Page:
Adelaja is recognized as one of the most gifted teachers of the Word of God in our time, with an unusual operation of the gifts of the Spirit, especially the word of knowledge. His teaching and use of these gifts have contributed in no small measure to the rapid growth of his congregation. A proven leader, Sunday is well known for his strategy of discipling groups of 12 leaders, whom he subsequently sends out to plant new churches.
Sunday is happily married to Bose, “Princess,” and they are blessed with three children, Peres, Zoe and Pearl.
The world news on the Nigerian television channel 10 had just finished. The young 19-year-old viewer was contemplating whether he should keep watching to see what the next program might be or to look for something better to do. The seemingly insignificant decision to keep watching ended up changing the whole life of that teenager, who, as you may have guessed, was me. The next program was a stadium crusade featuring Pastor William Kumuyi. Through his anointed preaching, I clearly understood the gospel for the first time, and immediately I committed my life to the Lord. Little could I have imagined that my experience back in 1986 would eventually affect a whole nation on the other side of the world!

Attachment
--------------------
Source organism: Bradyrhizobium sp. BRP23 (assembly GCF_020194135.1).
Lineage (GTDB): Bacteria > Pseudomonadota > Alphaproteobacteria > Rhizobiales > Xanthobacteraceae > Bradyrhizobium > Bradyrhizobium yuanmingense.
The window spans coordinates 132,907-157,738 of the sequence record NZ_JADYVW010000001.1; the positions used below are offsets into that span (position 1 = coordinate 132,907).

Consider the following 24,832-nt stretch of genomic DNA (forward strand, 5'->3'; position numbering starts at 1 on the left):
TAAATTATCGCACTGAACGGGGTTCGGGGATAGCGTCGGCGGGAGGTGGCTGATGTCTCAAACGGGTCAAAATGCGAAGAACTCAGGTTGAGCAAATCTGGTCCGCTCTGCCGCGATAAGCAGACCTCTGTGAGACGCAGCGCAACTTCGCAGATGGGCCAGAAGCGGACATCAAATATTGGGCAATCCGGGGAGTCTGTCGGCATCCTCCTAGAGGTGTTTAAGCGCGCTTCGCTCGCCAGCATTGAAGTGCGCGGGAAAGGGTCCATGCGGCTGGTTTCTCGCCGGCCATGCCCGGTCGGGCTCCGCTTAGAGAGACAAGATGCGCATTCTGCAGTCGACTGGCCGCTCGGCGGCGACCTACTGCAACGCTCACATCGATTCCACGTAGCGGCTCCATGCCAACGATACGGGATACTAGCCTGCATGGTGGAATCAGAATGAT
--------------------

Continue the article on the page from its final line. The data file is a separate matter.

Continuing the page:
But God knew!
Like many young Nigerians finishing high school, I began searching newspaper advertisements for a government scholarship to study in one of the leading Nigerian universities. The tuition and the cost of living in a university was something my family could no longer afford.
I say “no longer” because the Adelaja family at one time was prosperous, one of the most highly respected families in our part of Nigeria. Not only did we easily send family members to study at a university, but we also provided scholarships for less fortunate families in our region. Then tragedy struck! The three brothers who were the pillars of my extended family all died unexpected, violent deaths within just a few months of each other. Without the pillars, the family crumbled and was left destitute.
That is why I became one of the first of the prominent Adelajas to find himself “begging” for a scholarship. My search narrowed down to two options: Columbia State University in the United States or Byelarussian State University in the former Soviet Union.